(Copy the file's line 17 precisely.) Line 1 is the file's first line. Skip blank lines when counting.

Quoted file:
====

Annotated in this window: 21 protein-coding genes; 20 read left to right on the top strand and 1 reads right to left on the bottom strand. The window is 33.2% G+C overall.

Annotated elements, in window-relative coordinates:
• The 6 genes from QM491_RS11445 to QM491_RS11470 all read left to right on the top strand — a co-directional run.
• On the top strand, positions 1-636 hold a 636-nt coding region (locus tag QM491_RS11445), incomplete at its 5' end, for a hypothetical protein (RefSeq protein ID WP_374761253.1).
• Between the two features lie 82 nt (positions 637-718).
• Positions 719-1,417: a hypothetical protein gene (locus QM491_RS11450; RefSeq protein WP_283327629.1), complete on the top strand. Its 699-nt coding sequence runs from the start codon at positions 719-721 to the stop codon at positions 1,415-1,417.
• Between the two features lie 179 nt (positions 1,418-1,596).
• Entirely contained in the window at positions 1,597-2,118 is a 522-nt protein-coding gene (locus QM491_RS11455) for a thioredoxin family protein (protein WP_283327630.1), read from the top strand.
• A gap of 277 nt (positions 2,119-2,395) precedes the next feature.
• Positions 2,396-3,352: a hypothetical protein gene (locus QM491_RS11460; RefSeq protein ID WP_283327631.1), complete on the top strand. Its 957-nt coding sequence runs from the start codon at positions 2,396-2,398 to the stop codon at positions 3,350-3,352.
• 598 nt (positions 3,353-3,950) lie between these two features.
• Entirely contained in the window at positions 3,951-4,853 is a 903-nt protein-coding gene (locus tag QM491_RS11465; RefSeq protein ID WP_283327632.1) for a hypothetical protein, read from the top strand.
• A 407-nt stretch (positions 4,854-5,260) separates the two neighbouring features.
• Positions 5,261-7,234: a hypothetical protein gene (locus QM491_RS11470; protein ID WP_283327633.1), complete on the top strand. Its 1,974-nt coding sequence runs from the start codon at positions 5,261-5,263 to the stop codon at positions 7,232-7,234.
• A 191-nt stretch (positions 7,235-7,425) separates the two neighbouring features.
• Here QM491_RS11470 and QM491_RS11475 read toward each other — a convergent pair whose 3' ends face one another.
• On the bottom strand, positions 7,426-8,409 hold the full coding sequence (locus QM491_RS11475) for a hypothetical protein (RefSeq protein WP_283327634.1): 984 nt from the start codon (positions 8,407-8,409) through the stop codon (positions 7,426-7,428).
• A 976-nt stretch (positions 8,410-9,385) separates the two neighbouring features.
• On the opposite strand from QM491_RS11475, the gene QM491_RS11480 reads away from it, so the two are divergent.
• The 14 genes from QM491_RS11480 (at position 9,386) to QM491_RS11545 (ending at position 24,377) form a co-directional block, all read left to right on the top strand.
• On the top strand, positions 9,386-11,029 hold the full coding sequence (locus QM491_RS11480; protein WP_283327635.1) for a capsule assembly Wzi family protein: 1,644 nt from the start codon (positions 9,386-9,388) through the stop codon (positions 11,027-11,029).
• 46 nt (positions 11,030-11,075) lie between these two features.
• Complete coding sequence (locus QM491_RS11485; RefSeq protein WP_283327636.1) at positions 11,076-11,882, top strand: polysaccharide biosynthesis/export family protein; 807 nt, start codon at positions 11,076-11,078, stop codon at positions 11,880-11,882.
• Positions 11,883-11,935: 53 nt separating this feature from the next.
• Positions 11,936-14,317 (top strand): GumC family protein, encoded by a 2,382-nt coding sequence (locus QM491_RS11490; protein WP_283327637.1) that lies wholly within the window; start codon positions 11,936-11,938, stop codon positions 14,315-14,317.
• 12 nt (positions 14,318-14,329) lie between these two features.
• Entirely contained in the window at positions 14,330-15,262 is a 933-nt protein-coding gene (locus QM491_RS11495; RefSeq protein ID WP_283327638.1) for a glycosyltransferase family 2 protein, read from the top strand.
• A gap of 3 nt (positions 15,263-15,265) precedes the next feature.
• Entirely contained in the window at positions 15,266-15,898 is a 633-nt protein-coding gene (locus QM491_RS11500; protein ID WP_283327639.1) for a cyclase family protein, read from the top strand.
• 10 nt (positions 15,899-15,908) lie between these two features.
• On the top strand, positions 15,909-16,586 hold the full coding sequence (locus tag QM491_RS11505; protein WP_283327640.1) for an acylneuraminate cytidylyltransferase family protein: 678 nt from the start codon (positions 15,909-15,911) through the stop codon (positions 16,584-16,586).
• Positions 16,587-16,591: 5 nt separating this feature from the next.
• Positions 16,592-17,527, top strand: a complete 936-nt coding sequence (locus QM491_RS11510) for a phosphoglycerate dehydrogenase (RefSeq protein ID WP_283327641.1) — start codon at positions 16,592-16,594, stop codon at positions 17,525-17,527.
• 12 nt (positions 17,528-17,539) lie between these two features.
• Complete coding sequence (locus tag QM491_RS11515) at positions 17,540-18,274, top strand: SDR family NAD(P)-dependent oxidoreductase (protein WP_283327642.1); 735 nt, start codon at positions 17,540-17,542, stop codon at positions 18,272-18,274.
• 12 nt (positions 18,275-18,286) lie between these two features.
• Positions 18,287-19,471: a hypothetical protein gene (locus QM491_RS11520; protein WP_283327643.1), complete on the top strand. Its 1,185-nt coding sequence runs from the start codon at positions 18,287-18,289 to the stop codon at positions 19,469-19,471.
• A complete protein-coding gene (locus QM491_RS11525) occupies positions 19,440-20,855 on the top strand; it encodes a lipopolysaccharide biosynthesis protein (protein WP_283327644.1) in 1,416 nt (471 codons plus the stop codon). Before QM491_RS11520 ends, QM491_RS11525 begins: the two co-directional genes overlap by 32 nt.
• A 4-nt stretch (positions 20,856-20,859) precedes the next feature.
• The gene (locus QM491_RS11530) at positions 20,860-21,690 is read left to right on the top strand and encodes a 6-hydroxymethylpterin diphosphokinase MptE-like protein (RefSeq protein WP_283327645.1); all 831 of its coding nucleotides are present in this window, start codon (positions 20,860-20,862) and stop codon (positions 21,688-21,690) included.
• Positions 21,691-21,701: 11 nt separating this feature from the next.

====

• On the bottom strand, positions 7,426-8,409 hold the full coding sequence (locus QM491_RS11475) for a hypothetical protein (RefSeq protein WP_283327634.1): 984 nt from the start codon (positions 8,407-8,409) through the stop codon (positions 7,426-7,428).